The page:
Overall summary. Unless we update SPICE kernels with the IAU-defined mean radius, I don’t think we can use those kernels alone (at least for some mapping purposes). It might need to be a mix of the *.tpc and GitHub table which does have the IAU-defined mean-radius listed. Again, even ISIS doesn’t list that mean radius value anywhere. Unfortunately, the GitHub table doesn’t have everything one might need either as available in the kernels (e.g. W0). Others have attempted to tackle this issue, but perhaps a new set of machine-friendly tables can be maintained under something like PlanetaryPy which lists everything reported by the IAU publications.
Keeping in mind that the final goal is to directly read via astropy the [ABC]_RADIUS keywords defined here, I think a good path forward is to make a selection of the most used ellipsoid for now, thanks to your references (by the way this is what is done for the Earth in liberfa, not all the ellipsoids are available).
If you don’t mind I will link this discussion when offering the pull request.
The IAU values are not up to date, so I wouldn’t use them for science (but of course you should be able to access the them in any database, and these values might be needed for historical image projections). Also, for most terrestrial planets, the reference ellipsoid is a sphere, and you really only need the mean planetary radius. For the slowly rotating objects, the natural topographic variations are greater than any expected hydrostatic flattening.
The best values for the reference shapes of Mercury, Venus, Mars and the Moon can probably be found in Wieczorek (2015, Gravity and topography of the terrestrial planets, Treatise on Geophysics, second edition, vol. 10, 10.1016/B978-0-444-53802-4.00169-X). In these, I have either constructed new spherical harmonic models of these bodies using the latest topographic datasets, or used previously published models if they didn’t need to be updated. The “degree 0” term of a spherical harmonic expansion is simply the mean planetary radius.
Here are some numbers
Mercury: 2439.372 km
Venus: 6051.878 km
Mars: 3389.500 km
The Moon: 1737.151 km
Mars is the only flattened object, and there is a paper that made a reference ellipsoid that minimized deviations with respect to the geoid: Ardalan A. A, R. Karimi, and E. W. Grafarend (2010). A new reference equipotential surface, and reference ellipsoid for the planet Mars. Earth, Moon, and Planets, 106, 1-13, doi:10.1007/s11038-009-9342-7.
flattening, f : 0.005227617843759314
Them are fighting words and not a very productive suggestion (please mind the young readers). Cartography is often based on comparing your results with previous knowledge and a lot of science can be done by putting new measurements into maps using the same old wrong value that was used for maps in wide distribution. One just needs to keep in mind how to apply these maps.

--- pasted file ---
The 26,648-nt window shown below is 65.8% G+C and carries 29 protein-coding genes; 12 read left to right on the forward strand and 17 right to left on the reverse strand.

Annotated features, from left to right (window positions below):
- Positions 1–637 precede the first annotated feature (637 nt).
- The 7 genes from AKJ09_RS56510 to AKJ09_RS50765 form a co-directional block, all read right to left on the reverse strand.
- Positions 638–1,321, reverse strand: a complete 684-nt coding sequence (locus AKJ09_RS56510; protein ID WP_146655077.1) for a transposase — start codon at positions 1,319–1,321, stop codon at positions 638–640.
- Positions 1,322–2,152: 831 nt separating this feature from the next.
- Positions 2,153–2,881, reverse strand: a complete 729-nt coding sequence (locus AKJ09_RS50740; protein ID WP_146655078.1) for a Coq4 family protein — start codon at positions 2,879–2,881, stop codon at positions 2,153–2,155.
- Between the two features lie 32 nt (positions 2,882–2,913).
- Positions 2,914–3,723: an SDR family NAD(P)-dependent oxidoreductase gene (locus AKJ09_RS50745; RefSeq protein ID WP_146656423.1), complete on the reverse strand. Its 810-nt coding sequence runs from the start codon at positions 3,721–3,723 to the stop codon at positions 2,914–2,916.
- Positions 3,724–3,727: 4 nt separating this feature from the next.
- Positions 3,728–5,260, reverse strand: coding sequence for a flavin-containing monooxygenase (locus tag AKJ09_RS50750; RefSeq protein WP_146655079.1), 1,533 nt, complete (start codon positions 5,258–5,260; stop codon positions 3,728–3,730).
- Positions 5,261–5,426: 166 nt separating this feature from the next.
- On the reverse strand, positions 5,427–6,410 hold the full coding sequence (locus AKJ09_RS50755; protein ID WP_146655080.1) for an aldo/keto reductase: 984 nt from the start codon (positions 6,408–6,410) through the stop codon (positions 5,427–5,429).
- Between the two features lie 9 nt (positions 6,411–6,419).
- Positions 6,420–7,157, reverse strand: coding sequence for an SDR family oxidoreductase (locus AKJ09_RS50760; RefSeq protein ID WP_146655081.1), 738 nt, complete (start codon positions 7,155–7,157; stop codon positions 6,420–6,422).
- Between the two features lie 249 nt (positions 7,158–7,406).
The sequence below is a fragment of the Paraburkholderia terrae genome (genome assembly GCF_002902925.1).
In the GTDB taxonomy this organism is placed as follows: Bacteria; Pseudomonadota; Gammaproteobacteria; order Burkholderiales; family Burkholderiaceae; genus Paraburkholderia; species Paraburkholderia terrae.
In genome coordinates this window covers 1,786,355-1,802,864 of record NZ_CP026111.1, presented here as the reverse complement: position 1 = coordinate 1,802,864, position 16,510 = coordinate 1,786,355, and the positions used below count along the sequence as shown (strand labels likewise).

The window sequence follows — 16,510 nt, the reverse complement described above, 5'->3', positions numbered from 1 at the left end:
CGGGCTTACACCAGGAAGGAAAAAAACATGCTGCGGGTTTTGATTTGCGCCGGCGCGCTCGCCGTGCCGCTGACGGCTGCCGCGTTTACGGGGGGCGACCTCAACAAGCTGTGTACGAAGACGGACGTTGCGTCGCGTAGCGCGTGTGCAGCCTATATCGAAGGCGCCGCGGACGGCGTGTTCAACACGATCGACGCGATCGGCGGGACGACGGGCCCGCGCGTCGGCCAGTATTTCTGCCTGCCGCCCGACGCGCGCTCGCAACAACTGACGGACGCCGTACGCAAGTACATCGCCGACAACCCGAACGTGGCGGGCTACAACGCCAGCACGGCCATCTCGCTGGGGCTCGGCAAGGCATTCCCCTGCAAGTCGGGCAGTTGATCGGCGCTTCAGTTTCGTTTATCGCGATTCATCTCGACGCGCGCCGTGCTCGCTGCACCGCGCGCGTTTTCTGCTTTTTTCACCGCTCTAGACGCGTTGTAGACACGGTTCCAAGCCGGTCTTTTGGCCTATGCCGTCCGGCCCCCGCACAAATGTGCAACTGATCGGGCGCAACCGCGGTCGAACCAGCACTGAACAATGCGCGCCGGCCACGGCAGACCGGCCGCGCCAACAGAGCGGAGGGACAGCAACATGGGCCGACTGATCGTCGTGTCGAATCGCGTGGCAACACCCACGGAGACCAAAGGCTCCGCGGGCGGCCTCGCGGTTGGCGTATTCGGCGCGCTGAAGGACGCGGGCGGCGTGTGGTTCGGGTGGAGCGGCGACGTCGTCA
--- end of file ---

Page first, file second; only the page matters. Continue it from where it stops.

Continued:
That DOI doesn’t resolve at doi.org? Some kind of “CORS error” at Springer.
Good answer :-). But seriously, I almost dipped my toe into other known issues with updated size definitions that are found/used in the community but not yet approved by the IAU (or updated in SPICE kernels). Along with your new updates, there are plenty of other recent examples for needed body updates born from global network solutions (Mercury, Europa) to updates derived by activate missions. Better data, better models, will often result in better size definitions. This issue here is the delay in pushing this into the IAU report and then SPICE kernels (which we sort-of just need to accept or deal with). When a map/data is released using the latest and greatest whatever, it is critical to make sure the end-user knows (e.g. metadata, labels, docs, paper, all of the above).
The IAU working group relies on the community for updates (which are reviewed by the working group before acceptance and publication). The goal is for a new IAU publication is ~3 years but often that time-frame can easily double. Note that many on the working group volunteer their time.
Thus, if you have solid research that updates the size or other aspects of a body definition, that should be widely used by community members, that information needs to be sent to the IAU WGCCRE for review and potential adoption.
Lastly, there is a strong case (for interoperability) to maintaining and using an approved and standardized body size for mapped/projected data that is widely used across the community (even if not the latest and greatest).
@mark-wieczorek I hear you!
However, liberfa is a library derived from SOFA explicitly implementing IAU standards. Adding non standard models to their headers is not an option.
Also those standards are useful when using archived data.
That said, having the three radius explicitly described in metadata (like PDS does) with custom values and being able to process the data accordingly should be the goal… this will take a bit more time…
The last IAU report Archinal et al., 2018 states:
“The distinction of a reference radius for a body (here, the Moon and Titan) is made between cartographic uses, and for orthoprojection and geophysical uses.”
A step in your direction?
The numbers that the IAU are using aren’t too different from those based on the most recent datasets and analyses
Archinal et al. (2018)
Mercury: 2439.4 ± 0.1 km
Venus: 6051.8 ± 1 km
Mars: 3389.50 ± 0.2 km
The Moon: 1737.4 km (no uncertainty)
Values computed or tabulated in the Wieczorek (2015) review
Mercury: 2439.372 km
Venus: 6051.878 km
Mars: 3389.500 km
The Moon: 1737.151 km
The biggest difference is for the Moon, and this has been known since the Clementine mission.
In any case, assigning error bars to these numbers is complicated. We have tons of measurements, so the uncertainty in the laser/radar shot should go towards zero, but there are data gaps and uneven sampling that are more difficult to quantify.
I’ll contact Brent Archinal about this, because the Moon value has been bothering me for some time!
Struggling in manually parsing the openly available standard papers right now…
I’m wondering if the Strasbourg astronomical Data Center would be able to provide a service connecting a csv to each report containing the standard parameters for each body.
They already have the infrastructure, as they provide catalogs related to publications.
Is someone from CDS on this forum?
If it helps, several EPN-TAP services provide such information : Planets, and the brand new MoonsProp service for natural satellites. All declared in the IVOA registry, and accessible via the VESPA portal https://vespa.obspm.fr/
Planets may be a bit behind. We welcome contributions to the content.